Despite the complexity of irritable bowel syndrome, I make it a point to find a balance between the negative and the positive. I can’t always control when I will feel the physical pain, but I can at least do my best to be as positive as possible even through the discomfort. All it takes for me is willpower and desire. It’s important that I maintain and fight for a balance for the sake of my sanity, but most importantly because I have loved ones who count on me and want to see me succeed in life, and at life. For anyone reading this who find it a tremendous struggle, please know that you are not alone, and you can always find support here.

This article represents the opinions, thoughts, and experiences of the author; none of this content has been paid for by any advertiser. The team does not recommend or endorse any products or treatments discussed herein. Learn more about how we maintain editorial integrity here.


  • ADITYA0811
    2 weeks ago

    You are not alone ,you will feel better.We got a beautiful life ahead ,we will live it the way we want !

  • HessP moderator author
    2 weeks ago

    True, indeed, @aditya0811! I am def not alone and I have so much to be grateful for in my life. Thank you so much for the encouragement and support! – Hess, Team member

  • teddy102
    4 weeks ago

    Reading this makes me want to cry for my 14 year old son. IBS is horrible for a teenager that just wants to be ‘normal’.
    He is a fun outgoing boy who is so keen to take on the world with his mates when he is feeling good.
    But when IBS flairs up it robs him of all that. He withdraws, cranky, irritable and unable to do any of his normal things. Then it takes ages to settle. The chronic pain is hell

  • HessP moderator author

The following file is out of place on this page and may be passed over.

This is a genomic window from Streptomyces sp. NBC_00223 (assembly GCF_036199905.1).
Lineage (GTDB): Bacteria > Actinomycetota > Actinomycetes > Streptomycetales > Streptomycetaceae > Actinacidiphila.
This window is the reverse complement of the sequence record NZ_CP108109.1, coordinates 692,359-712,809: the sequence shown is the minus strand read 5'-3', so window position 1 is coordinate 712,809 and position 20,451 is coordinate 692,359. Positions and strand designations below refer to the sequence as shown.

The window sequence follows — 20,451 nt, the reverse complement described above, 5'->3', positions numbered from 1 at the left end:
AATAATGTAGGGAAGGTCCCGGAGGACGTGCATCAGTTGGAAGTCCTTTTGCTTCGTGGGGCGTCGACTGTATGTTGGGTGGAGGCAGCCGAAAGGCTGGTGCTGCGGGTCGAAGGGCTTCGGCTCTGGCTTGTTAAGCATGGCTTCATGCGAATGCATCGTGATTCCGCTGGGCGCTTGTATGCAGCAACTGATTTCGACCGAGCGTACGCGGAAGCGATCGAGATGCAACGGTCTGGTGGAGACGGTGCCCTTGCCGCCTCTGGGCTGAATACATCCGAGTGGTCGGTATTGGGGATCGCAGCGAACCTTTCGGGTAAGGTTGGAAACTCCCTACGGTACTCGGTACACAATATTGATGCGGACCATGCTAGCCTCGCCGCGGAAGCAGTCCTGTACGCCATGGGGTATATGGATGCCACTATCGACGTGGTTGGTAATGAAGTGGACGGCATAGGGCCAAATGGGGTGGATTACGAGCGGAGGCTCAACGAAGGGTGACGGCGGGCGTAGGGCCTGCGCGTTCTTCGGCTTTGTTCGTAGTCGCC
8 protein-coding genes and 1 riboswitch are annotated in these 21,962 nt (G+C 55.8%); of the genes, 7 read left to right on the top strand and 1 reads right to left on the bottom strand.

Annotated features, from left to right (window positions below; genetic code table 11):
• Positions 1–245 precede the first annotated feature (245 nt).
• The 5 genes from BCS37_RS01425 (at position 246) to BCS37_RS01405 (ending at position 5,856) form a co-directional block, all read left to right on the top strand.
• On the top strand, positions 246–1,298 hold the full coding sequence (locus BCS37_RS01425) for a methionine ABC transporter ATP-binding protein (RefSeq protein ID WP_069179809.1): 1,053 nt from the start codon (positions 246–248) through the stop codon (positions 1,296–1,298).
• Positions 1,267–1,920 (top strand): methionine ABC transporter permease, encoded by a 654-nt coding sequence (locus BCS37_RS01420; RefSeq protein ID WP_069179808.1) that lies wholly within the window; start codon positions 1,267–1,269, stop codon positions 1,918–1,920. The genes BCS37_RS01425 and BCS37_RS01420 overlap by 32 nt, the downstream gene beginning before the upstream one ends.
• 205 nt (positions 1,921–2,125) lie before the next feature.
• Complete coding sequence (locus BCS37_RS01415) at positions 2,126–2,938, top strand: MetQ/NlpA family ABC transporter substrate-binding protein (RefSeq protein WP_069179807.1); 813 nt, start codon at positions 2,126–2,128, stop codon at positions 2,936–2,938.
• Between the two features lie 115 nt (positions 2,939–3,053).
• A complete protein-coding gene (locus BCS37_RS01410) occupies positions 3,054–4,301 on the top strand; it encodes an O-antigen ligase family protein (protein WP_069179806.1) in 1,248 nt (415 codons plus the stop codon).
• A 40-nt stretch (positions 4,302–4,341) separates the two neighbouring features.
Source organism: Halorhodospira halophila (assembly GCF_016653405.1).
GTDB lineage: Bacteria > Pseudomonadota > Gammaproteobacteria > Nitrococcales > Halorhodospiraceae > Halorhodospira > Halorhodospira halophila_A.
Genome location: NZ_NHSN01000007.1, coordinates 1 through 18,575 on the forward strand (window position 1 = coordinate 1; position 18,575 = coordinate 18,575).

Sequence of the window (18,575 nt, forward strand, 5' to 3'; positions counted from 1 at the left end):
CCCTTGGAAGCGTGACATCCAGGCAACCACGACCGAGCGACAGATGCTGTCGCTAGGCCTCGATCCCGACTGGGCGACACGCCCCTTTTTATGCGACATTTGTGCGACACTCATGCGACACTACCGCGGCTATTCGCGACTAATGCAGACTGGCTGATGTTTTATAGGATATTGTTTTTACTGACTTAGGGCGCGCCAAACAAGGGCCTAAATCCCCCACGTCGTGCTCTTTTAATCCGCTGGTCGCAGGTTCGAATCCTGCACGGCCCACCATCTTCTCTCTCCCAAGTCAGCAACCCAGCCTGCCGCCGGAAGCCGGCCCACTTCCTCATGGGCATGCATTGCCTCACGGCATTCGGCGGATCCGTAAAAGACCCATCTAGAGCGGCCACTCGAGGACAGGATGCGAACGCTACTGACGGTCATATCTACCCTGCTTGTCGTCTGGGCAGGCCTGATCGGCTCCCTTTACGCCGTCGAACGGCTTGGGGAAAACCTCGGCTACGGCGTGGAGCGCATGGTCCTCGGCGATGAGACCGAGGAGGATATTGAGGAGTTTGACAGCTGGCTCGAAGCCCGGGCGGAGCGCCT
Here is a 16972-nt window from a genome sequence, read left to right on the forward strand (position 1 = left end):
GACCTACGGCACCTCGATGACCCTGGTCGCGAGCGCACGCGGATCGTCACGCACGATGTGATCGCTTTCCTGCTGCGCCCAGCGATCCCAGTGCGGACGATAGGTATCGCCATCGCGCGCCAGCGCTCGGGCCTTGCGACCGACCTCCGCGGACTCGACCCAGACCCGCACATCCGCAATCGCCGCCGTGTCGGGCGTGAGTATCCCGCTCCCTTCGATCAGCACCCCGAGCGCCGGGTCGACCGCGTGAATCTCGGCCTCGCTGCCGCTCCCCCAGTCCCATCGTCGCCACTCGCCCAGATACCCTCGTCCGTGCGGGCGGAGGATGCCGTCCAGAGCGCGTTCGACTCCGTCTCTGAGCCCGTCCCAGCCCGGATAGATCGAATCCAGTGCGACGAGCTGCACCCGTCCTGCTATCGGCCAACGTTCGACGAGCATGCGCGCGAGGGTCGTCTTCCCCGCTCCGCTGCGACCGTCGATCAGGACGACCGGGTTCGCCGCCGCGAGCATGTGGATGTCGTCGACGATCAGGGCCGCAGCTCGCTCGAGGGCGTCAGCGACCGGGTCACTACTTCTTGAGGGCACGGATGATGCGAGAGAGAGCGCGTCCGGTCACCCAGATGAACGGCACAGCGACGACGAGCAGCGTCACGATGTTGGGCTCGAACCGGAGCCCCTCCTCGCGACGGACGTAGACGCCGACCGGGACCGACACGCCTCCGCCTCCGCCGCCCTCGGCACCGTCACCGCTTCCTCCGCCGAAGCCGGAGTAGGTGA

3 weeks ago

    I totally relate and feel for your son, @teddy102. I’m sorry that my article evokes sadness for you. When I was younger dealing with IBS, what mattered to me the most was that my parents supported me and didn’t belittle my pain. You clearly are doing an awesome job supporting and advocating for your son, and I’m confident he appreciates it deep down.

    Please let your son know that there is an IBS community out there who truly understands what he’s going through, so he’s not alone. Sending positive vibes to both of you and keep fighting the great fight! Thanks for taking the time to read my article, and most of all, thanks for being an awesome parent! Best – Hess, Team member

  • ADITYA0811
    2 months ago

    Hey ! I can totally relate,positiveness and will power are most important thing one can have during flare up or pain,one thing I do during that time is to appreciate small things like I have 10 fingers to play with,a hand to move or I can smile in front of mirror,or can simply pursue my hobby,or simply lie down and try to build a wonderland of my comfort which helps to understand myself even more in these times, what I am missing and help me know things that are important in my life.

  • tmholland moderator
    2 months ago

    Hi @aditya0811,

    I just wanted to say that your statement about ‘building a wonderland of my comfort’ was one of the more inspiring things I read this weekend. I will be sure to keep your positive words in mind the next time illness is making me blue :-). Thank you for sharing. -Todd, Team